Author: Jody Shipka
Publisher: University of Pittsburgh Press, 2011
To many academics, composition still represents typewritten texts on 8.5” x 11” pages that follow rote argumentative guidelines. In Toward a Composition Made Whole, Jody Shipka views composition as an act of communication that can be expressed through any number of media and as a path to meaning-making. Her study offers an in-depth examination of multimodality via the processes, values, structures, and semiotic practices people employ everyday to compose and communicate their thoughts.
Shipka counters current associations that equate multimodality only with computer, digitized, or screen-mediated texts, which are often self-limiting. She stretches the boundaries of composition to include a hybridization of aural, visual, and written forms. Shipka analyzes the work of current scholars in multimodality and combines this with recent writing theory to create her own teaching framework. Among her methods, Shipka employs process-oriented reflection and a statement of goals and choices to prepare students to compose using various media in ways that spur their rhetorical and material awareness. They are encouraged to produce unusual text forms while also learning to understand the composition process as a whole. Shipka presents several case studies of students working in multimodal composition and explains the strategies, tools, and spaces they employ. She then offers methods to critically assess multimodal writing projects.
Toward a Composition Made Whole challenges theorists and compositionists to further investigate communication practices and broaden the scope of writing to include all composing methods. While Shipka views writing as crucial to discourse, she challenges us to always consider the various purposes that writing serves.Reviews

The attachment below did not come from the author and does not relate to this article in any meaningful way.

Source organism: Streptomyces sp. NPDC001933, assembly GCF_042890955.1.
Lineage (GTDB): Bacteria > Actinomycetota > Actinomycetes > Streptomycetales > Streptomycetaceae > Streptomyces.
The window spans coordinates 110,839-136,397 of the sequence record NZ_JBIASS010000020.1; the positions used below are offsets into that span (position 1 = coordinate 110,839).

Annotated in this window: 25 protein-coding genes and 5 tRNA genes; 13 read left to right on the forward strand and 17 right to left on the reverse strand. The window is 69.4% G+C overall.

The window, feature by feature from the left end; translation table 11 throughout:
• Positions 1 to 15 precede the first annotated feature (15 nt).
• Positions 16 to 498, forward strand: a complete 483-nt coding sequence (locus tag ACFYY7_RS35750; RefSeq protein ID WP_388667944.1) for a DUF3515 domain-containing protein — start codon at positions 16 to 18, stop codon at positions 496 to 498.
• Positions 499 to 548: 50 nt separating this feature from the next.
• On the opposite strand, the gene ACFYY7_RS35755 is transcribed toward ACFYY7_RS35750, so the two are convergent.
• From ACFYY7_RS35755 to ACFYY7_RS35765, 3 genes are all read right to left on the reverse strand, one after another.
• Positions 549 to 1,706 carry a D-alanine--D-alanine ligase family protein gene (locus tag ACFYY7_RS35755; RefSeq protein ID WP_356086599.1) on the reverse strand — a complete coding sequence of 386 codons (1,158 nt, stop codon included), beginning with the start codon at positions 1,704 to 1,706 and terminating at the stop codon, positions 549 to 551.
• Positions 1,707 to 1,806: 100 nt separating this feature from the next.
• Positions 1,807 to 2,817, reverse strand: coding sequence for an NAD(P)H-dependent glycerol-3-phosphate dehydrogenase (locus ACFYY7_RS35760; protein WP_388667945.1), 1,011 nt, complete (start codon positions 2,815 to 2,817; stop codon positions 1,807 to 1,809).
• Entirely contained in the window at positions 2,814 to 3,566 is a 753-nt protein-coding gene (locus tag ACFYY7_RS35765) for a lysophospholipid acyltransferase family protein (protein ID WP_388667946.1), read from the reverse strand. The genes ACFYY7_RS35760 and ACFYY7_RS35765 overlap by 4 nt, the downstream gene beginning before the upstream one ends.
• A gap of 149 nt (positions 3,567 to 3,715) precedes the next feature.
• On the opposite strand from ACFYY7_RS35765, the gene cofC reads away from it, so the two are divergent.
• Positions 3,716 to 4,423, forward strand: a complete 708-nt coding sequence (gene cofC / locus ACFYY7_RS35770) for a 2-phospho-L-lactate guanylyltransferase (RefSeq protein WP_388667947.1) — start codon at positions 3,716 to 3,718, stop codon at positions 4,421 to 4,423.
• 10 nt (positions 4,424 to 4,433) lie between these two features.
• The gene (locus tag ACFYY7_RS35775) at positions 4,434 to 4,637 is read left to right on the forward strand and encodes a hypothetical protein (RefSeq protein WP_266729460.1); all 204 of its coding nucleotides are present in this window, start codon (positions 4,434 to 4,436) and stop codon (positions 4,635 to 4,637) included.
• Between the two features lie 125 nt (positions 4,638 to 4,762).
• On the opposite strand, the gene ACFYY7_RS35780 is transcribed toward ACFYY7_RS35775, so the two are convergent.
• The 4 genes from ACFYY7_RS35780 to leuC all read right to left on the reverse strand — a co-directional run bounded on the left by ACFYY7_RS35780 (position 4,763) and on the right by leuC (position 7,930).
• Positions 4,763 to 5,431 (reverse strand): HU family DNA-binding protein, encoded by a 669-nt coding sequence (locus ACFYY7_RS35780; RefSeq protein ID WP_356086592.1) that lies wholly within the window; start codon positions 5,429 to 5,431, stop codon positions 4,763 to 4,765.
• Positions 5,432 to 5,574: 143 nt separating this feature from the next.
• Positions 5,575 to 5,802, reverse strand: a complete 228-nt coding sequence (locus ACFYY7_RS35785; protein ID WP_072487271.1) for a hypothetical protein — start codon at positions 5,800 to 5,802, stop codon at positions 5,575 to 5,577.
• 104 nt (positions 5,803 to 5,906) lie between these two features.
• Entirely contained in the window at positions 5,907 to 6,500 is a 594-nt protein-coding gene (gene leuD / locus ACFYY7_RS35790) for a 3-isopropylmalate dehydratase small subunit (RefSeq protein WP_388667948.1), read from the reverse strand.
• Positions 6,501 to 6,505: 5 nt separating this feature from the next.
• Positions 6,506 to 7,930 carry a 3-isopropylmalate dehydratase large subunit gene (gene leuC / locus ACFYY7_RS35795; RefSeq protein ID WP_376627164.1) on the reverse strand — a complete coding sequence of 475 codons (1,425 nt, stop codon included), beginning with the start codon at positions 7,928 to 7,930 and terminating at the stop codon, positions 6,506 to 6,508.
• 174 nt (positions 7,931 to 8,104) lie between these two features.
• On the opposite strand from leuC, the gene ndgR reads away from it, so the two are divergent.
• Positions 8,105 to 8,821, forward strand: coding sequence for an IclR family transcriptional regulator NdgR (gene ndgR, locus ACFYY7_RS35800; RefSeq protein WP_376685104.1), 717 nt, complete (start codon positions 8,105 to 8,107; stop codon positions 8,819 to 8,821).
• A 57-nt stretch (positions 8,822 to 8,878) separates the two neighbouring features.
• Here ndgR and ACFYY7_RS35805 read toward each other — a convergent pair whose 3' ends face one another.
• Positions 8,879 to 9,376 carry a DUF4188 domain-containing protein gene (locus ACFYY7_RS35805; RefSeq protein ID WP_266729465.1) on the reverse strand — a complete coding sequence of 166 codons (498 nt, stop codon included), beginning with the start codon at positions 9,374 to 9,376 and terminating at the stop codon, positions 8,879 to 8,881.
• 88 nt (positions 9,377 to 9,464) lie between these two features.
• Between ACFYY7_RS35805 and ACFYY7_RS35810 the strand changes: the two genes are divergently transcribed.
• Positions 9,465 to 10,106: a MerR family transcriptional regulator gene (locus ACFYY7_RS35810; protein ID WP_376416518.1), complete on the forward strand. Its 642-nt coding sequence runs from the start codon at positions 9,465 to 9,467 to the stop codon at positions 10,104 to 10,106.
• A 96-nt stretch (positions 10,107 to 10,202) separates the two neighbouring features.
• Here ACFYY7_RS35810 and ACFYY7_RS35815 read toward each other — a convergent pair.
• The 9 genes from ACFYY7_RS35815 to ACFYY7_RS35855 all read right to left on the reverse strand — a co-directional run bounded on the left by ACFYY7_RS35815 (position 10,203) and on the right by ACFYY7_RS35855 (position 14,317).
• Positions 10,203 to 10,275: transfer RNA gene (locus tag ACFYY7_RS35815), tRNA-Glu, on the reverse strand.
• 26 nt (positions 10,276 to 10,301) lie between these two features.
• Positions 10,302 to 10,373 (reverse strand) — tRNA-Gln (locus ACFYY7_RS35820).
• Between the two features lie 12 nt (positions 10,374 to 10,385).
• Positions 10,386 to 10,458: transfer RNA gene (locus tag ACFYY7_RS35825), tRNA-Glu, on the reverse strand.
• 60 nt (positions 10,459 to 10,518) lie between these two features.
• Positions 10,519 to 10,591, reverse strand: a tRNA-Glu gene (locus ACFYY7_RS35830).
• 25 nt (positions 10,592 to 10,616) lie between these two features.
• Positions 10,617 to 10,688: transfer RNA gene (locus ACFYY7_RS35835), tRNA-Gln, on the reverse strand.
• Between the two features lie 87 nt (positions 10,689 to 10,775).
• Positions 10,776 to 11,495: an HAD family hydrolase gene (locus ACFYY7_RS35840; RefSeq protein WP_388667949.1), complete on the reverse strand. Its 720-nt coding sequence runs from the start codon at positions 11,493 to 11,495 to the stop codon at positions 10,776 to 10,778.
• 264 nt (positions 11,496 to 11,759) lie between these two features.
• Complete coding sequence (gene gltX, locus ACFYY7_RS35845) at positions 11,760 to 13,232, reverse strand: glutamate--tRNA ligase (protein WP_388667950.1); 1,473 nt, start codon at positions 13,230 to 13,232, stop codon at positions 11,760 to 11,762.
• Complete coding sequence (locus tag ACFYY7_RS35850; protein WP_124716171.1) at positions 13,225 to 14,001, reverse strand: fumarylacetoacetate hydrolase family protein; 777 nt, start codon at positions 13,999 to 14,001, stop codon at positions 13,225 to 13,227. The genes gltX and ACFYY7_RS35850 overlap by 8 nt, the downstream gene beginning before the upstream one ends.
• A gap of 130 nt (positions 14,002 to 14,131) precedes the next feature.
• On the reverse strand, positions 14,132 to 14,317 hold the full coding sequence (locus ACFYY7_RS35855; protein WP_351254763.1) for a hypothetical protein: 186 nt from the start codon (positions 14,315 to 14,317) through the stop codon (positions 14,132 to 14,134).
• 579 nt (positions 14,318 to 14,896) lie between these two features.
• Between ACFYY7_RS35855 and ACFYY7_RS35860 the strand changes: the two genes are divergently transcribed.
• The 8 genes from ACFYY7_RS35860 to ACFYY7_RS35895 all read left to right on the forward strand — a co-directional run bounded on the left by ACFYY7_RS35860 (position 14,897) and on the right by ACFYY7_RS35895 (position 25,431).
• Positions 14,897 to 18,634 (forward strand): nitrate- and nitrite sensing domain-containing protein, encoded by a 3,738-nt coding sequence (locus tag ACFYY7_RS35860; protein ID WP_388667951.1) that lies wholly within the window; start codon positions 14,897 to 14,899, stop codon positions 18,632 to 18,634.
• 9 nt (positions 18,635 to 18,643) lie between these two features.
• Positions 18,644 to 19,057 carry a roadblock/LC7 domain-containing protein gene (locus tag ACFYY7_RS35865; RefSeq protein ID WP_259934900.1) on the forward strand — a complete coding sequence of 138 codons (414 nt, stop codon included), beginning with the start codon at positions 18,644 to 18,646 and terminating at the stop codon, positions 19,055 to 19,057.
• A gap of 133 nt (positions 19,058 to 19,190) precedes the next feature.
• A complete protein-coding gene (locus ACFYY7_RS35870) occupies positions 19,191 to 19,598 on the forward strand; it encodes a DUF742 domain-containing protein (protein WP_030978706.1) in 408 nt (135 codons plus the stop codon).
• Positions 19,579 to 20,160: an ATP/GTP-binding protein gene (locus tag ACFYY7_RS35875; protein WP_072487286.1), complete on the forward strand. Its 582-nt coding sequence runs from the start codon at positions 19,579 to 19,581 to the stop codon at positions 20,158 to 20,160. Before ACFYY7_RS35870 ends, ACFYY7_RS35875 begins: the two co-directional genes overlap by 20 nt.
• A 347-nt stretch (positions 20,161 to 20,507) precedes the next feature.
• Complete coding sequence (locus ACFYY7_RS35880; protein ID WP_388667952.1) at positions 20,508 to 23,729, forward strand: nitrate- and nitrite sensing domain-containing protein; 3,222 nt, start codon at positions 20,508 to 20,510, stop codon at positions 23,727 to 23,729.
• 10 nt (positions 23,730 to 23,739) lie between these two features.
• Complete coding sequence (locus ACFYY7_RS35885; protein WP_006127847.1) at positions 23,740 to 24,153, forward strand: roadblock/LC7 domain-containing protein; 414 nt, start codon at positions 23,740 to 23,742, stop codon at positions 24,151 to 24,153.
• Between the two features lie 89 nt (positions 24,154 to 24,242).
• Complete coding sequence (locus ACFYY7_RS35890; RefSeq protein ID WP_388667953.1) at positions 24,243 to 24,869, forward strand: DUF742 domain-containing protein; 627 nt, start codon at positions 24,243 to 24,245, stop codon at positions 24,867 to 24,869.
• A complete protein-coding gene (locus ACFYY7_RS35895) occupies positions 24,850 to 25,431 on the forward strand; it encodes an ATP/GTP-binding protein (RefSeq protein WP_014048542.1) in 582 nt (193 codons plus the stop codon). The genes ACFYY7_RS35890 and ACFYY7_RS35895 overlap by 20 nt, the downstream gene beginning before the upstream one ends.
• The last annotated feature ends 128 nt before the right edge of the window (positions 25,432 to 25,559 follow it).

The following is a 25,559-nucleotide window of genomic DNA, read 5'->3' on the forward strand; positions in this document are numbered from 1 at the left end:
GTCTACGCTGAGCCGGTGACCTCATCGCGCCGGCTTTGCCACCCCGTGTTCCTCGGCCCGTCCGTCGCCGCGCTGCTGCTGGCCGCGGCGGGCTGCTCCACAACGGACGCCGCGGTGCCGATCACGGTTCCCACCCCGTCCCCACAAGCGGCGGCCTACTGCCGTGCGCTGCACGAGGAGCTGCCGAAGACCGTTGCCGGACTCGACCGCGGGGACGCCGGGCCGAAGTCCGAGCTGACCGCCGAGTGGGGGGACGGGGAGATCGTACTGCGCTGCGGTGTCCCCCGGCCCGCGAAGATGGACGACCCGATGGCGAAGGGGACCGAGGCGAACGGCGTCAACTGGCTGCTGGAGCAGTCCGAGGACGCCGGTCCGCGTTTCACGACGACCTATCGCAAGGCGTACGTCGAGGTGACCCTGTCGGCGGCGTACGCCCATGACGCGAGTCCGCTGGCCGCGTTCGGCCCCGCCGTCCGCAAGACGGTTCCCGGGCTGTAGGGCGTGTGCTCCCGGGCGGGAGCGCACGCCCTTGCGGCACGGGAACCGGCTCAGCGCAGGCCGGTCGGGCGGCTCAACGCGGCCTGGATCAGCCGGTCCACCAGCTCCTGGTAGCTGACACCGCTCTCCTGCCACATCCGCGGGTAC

“Shipka addresses a profound need in composition studies, especially as we talk about (and talk around) multimodality, composition, new media, and more: to better contextualize how, when, where, and why composing happens in a way that can capture some of the vast complexities and nuances that emerge across composing tasks” (Danielle Nicole DeVoss, Michigan State University)
“Jody Shipka moves us to think of composition more holistically. She urges us to consider more multimodal compositions—the full range of representational expressions, from plays to ephemera to (memorably) ballet slippers. She considers the environments, moments, and physical demands of composition, a process carried out against the backdrop of complex lives. And she provides us the tools to apply these lessons in our own classrooms. A timely and thought-provoking book” (Clay Spinuzzi, University of Texas at Austin)
“With Toward a Composition Made Whole [Shipka] has published what I think is the most compelling study of student writers since Janet Emig’s Composing Processes of Twelfth Graders. Like Emig, she uses her study to extrapolate a powerful, enlightening process-model, one with the potential to turn writing classrooms into some of the most exciting spaces on campus” (College Composition and Communication)
“Riding the kairos-wave she has gathered, the author has offered us a chance to integrate the spirit and essence of multimodality into our courses and into our field. Indeed, we are provided a text worthy of any doctoral reading list, and one that should be a centerpiece of any composition scholar’s bookshelf. Shipka has given us a treatise for an important element of 21st-centurey composition and provided us with a solid and clear framework for a composition truly made whole. We would do well to embrace it” (Composition Studies)
“Shipka’s creative ideas, lucid prose style, and well-illustrated examples make Toward a Composition Made Whole a refreshing book to read. Its framework for teaching, researching, and assessing multimodal composing pushes us to think beyond typical conventions and orthodox pedagogical practices, enabling us to expand our understanding of ‘rhetoric,’ ‘writing’ and ‘technologies’” (Computer and Composition Online)
“Shipka challenges us not to get too enamored with technology-based assignments as the only way to make writing assignments relevant and meaningful to today’s students. She also sounds a needed call for intellectual tasks in writing courses that students find engaging, and a needed call for more writing process research” (College English)